Jewish Students Find Community at Mega Shabbat

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Morgan Bubman

Similarly to the Shabbas candles, Friday night’s Mega Shabbat event was lit. Jointly hosted by the University of California, Santa Barbara’s Hillel, Chabad, and Alpha Epsilon Pi Fraternity chapter, the Mega Shabbat festivities looked and felt like a large family gathering.

The friendliness and warmth among attendees was instantly noticeable. Before Shabbat dinner began, the guests all mingled with each other, spreading introductions and greetings  throughout the large crowd that managed to fill the Chabad’s backyard. Rabbi Gershon Klein, a practicing Rabbi at Chabad, attempted to personally welcome each attendee and later stood on a chair to loudly and graciously welcome the entire crowd.

While prayers over the bread and wine were short, they were memorable. After female guests were asked to light the candles, Rabbi Gershon invited Benjamin Darey, a fourth year communication studies major, to recite the full Hebrew Kiddush, also known as “blessing over the wine.” Rabbi Gershon proceeded to recite the HaMotzi, or “blessing over the bread.” Once he had asked guests to ceremoniously wash their hands, the feasting began. The automatic recitation of each prayer by the vast majority of Chabad’s attendees was impressive.

Laughs and loud conversations filled the yard of the Chabad House for the entirety of the event, with young children telling clever jokes into the microphone while guests waited for their main courses. Many of the guests made sure to thank Miri Klein, Rabbi Gershon’s wife, for cooking such a large and delicious meal for everyone. Third year communication studies major Ariel Dankner touched upon the meaning of the event, stating, “[Mega Shabbat is] a great way of bringing all the Jewish students in the community together for a delicious meal, courtesy of Miri.”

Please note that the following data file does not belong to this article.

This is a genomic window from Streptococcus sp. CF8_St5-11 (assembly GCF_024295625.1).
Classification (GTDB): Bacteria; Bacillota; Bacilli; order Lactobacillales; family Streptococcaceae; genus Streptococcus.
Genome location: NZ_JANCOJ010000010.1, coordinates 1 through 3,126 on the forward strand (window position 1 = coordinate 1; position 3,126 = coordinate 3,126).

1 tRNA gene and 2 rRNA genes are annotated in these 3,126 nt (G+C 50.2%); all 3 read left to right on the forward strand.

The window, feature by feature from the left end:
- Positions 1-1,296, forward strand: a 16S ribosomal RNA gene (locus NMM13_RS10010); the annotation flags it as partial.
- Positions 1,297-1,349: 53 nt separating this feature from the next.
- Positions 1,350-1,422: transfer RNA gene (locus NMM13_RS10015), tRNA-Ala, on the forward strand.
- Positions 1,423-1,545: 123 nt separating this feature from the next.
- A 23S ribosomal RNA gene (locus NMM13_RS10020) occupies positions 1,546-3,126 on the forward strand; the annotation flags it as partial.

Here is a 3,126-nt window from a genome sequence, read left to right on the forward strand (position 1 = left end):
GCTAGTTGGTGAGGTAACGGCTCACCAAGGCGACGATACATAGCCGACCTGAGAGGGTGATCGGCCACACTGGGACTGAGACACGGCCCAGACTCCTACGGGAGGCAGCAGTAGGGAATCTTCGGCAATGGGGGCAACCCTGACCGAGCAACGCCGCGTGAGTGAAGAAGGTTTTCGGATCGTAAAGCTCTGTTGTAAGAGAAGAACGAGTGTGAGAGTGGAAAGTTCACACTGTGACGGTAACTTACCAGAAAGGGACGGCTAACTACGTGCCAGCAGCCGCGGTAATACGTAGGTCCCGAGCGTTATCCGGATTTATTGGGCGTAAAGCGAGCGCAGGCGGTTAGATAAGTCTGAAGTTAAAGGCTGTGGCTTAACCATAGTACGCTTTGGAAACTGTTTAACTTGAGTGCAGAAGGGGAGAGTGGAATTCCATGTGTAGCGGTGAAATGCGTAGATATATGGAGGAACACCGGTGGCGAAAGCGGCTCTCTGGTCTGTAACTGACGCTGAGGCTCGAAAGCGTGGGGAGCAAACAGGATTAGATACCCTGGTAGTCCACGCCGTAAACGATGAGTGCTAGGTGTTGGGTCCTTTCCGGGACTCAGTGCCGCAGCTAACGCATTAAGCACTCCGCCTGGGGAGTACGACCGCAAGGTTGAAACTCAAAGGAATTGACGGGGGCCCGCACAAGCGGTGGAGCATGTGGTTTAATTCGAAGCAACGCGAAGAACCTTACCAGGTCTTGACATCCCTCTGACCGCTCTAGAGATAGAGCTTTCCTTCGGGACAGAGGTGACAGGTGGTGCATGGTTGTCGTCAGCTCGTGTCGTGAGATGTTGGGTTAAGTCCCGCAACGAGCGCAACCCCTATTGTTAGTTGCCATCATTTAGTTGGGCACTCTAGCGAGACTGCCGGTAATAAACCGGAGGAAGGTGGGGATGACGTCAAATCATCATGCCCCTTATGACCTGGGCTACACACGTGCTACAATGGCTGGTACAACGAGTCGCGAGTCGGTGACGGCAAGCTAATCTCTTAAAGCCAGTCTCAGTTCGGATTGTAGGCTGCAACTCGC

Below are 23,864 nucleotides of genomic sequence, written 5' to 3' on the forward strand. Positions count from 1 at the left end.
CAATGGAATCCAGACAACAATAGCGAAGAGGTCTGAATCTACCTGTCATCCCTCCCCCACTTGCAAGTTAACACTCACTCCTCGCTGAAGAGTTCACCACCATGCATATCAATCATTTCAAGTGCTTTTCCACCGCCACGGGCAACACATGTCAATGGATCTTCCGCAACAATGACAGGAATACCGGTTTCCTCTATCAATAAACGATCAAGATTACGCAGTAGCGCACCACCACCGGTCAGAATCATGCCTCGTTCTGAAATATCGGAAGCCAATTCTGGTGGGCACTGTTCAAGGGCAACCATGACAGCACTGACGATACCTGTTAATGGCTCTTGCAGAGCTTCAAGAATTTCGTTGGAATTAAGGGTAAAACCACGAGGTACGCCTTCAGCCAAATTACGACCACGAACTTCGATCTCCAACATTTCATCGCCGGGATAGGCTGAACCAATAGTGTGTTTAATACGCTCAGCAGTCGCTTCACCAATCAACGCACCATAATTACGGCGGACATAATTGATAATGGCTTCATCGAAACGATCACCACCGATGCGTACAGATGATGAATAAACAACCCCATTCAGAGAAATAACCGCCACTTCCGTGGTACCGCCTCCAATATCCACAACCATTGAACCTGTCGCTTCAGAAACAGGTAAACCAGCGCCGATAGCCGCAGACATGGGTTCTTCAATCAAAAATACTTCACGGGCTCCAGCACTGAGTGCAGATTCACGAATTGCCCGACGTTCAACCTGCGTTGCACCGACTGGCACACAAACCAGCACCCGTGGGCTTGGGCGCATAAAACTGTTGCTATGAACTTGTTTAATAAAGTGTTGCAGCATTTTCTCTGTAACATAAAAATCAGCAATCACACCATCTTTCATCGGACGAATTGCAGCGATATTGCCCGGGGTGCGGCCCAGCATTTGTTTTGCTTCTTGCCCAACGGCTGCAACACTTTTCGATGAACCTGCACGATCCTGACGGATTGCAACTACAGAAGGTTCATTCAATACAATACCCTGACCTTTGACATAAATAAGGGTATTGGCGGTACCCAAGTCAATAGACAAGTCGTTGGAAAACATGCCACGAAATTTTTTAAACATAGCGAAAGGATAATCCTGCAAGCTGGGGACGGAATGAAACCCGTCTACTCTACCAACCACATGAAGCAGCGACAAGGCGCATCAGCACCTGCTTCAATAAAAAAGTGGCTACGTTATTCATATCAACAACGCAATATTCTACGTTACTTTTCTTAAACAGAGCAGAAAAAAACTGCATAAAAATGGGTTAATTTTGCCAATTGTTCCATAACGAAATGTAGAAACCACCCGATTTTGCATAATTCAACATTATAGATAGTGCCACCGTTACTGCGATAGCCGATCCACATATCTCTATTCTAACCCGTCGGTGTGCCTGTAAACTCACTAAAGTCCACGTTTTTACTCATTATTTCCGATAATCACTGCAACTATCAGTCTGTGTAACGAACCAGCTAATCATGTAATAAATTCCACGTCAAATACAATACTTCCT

“The dope thing about Shabbat is that it creates a meaningful and spiritual infrastructure for your community,” noted Daniel Haim, a neurological sciences graduate student. Haim was not alone in feeling this particular hosting of Shabbat was meaningful, with Darey also commenting on the event, “It’s nice to see so many different kinds of Jewish people all here together. There’s such a big turnout, it’s really refreshing.”

With the large pro-Divestment, anti-Israel wall that had encompassed the plaza outside of the Arbor last week, Mega Shabbat seemed especially meaningful to Isla Vista’s Jewish community. Due to negative emotions and feelings associated with the wall, the conversations about the Boycott, Divestment, Sanctions movement were kept to a minimum. Despite feelings of anger and disbelief towards the misrepresentation of Israel on the wall, the Students Supporting Israel members who attended Mega Shabbat could agree that the wall had, at the very least, brought the Isla Vista and UCSB Jewish communities closer together in solidarity.

SSI members in attendance, rather than focusing their energy on discussions of BDS and Divestment, spent the night laughing and reminiscing about old memories and recent events hosted in honor of Israel Peace Week from May 1st to May 5th. The laughter, friendliness, and warmth remained throughout the rest of the event, even as guests left and the crowd dwindled.

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